My Woodstock





Mr. Castagnera is a university attorney and author of Al Qaeda Goes to College (Praeger, 2009).

       All the attention to the 40th anniversary of the Woodstock Festival makes me feel like it was the party of a lifetime --- and my invitation got lost in the mail.

       More accurately, “Jim Castagnera regrets that he cannot attend your weekend of love and peace, because he has a previous engagement.”  In fact, I had chosen to spend my summer at the Jersey shore, a paid vacation compliments of my uncle, every American’s uncle --- Uncle Sam.

        I checked into the luxury accommodations of the U.S. Coast Guard Recruit Training Center at Cape May two days after the astronaut Neil Armstrong walked on the moon.

        When I stepped off the gray military bus it was one small step for a man, one giant step into the wonderful world of nine uninterrupted weeks of seaside recreation: boating, aerobics, jogging and lots of the sun’s rays.

          My summer of love and peace was presided over by a 6-foot-6 sailor named Boatswain’s Mate Green, known to me and his other friends in Lima Company as “sir.”

          Actually, he was sort of “sir squared.” That is, we always addressed him that way twice if we knew what was good for us.  “Sir, Seaman Recruit Castagnera reporting as ordered, sir.”

          My comrades and I in Lima Company suffered none of the deprivations that August 40 years ago that were endured by the Woodstock concert goers.  Sir, no sir, sir.  Uncle Sam and Boatswain’s Mate Green saw to all our needs.

         Anyone can tell from the photographs and films of Woodstock how impractical civilian clothing proved to be in the field --- most attendees threw theirs away.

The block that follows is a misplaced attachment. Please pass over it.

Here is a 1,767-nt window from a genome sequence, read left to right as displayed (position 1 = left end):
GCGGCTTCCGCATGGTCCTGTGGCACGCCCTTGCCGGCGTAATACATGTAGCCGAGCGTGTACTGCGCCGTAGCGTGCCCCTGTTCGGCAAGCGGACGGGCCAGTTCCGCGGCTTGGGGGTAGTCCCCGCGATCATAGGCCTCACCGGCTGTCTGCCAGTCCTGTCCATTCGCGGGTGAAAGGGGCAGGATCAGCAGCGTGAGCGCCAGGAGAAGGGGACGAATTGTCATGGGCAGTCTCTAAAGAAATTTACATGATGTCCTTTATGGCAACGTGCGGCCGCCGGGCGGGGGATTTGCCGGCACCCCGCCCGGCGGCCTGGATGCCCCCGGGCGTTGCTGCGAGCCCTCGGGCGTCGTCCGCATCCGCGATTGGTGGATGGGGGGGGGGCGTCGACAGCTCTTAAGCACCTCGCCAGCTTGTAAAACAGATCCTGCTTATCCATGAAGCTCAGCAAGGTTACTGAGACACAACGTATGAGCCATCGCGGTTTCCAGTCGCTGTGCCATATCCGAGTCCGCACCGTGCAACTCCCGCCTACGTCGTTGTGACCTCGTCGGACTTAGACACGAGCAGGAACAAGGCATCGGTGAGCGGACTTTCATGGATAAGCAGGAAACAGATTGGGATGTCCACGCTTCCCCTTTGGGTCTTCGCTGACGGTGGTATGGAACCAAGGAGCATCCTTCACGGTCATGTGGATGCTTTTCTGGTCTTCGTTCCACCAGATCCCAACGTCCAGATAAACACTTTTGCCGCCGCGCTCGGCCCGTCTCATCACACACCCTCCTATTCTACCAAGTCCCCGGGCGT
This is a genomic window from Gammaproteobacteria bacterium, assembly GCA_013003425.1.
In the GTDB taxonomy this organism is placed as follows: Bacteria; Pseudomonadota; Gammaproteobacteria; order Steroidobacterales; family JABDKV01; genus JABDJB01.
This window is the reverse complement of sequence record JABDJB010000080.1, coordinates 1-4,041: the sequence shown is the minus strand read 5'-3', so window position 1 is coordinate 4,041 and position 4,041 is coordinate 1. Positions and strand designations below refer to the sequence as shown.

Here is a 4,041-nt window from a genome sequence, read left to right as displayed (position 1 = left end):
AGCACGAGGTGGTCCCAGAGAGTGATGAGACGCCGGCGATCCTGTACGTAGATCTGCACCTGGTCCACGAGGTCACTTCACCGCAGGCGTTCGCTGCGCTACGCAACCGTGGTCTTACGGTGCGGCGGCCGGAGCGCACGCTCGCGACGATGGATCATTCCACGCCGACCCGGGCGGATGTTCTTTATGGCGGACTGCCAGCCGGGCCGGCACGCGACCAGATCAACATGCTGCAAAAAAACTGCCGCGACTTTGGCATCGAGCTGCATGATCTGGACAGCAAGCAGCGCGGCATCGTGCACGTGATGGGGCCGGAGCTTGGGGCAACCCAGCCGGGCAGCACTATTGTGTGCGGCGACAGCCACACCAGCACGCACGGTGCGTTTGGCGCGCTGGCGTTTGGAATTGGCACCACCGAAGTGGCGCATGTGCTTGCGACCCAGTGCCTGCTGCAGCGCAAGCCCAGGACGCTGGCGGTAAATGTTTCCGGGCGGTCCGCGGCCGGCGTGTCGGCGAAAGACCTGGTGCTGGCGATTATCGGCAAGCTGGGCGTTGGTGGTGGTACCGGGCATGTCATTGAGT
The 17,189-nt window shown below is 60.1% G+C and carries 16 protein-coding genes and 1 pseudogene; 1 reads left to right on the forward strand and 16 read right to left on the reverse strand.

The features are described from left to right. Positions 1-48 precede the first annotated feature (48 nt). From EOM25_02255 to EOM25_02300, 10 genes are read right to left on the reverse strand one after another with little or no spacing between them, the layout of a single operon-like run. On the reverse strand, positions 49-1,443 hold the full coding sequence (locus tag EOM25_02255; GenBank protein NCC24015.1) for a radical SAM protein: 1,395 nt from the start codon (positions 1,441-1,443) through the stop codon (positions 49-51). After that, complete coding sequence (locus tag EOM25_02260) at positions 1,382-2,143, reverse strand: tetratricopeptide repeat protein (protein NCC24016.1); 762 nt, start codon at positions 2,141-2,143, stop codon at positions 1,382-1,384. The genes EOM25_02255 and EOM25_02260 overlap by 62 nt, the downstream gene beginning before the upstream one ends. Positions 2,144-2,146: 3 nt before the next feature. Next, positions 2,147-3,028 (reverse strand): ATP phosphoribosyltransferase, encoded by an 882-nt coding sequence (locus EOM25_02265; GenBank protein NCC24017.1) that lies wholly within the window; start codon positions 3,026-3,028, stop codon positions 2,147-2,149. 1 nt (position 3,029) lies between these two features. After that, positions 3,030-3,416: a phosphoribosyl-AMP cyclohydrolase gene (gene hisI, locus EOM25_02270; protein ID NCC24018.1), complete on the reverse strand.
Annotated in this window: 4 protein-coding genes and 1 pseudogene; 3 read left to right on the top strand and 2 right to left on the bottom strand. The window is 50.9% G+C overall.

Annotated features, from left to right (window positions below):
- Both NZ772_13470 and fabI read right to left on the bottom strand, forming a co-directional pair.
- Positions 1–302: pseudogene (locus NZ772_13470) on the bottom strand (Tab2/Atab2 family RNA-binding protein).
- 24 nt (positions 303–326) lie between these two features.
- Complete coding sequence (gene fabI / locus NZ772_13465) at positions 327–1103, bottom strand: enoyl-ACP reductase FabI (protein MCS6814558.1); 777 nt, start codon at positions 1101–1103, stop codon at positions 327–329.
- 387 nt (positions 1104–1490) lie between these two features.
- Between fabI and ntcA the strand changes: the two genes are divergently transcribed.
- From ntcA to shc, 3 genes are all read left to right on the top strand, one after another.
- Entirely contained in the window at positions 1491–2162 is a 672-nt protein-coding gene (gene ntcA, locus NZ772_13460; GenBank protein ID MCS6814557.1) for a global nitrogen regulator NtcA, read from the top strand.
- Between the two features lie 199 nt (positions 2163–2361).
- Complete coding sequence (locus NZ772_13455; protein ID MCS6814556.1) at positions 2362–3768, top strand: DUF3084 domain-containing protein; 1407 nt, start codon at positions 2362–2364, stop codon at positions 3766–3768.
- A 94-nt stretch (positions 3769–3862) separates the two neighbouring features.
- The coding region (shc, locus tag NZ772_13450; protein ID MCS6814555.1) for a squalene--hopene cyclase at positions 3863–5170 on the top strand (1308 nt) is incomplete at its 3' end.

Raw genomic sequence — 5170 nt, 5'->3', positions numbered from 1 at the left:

Similarly, ours were confiscated by the Coast Guard on day one and replaced by a seabag full of new duds, including: giant-size boxer shorts (these fit only the 250-pound Green), blue jeans (which came in only one length, intended to be hemmed by each new recruit to suit his stature), dress whites reminiscent of the Chilly-Willy man, and dress blues including trousers with 13 buttons in front (you guessed it: one for each of the original states) instead of a zipper.  (I believe this last item of apparel was intended to test the new sailor’s ability to cope with emergencies.)

          On the subject of hair --- a subject of greater significance in 1969 than now --- Uncle Sam was ahead of the Krishnas at Woodstock by decades.  The barber’s lot was a light one at Cape May.  Four swift sweeps across the recruit’s cranium and hair, everything from the Ivy League cut to shoulder-length splendor, was on the floor at the barber’s feet.

        Nowhere but bootcamp could the barber of 1969 experience such exhilaration, such power.

        Music was not overlooked by company commander Green.  None of that Richie Havens stuff for him.  Sir, no siree, sir.  No Country Joe and the Fish or Jefferson Airplane.  He taught us tunes you could whistle.

Semper paratus is our cry,

Our strength, our glory, too.

To fight to save or fight and die.

Aye, Coast Guard, we’re for you.

       Eat your hearts out, Lovin’ Spoonful.

       You think the kids who abandoned their cars in the traffic jams, walked for miles to reach Woodstock, slept in mud and lived on the oranges from the emergency tents were motivated?  Green gave us motivation aplenty.

        You left a few whiskers on your cheeks when you shaved at 5:15 this morning?  Double-time down to the beach, find a clamshell and shave again with that.  Sir, yes, sir.

        You can’t quite crank out that 50th pushup?  Here’s a hot cup of coffee down the back of your neck to put a little bounce back into your biceps.  Sir, thank you, sir.

        You’re failing the swimming class?  Crawl into that puddle over there, fully clothed, and show the whole company your backstroke.

        But, alas, all good things must end.  Woodstock was over in three days.  For those of us in Lima Company who passed all the requirements, bootcamp ended in nine weeks.  Neither the 400,000 who trekked to Max Yeager’s farm in Bethel, New York, nor we 40 who spent some 60 days with Boatswain’s Mate Green and friends will ever forget the summer of ’69.

        Maybe I did miss the party of the decade, but hey, how many college kids of my generation got to spend a summer at the Shore without having to wait on tables?


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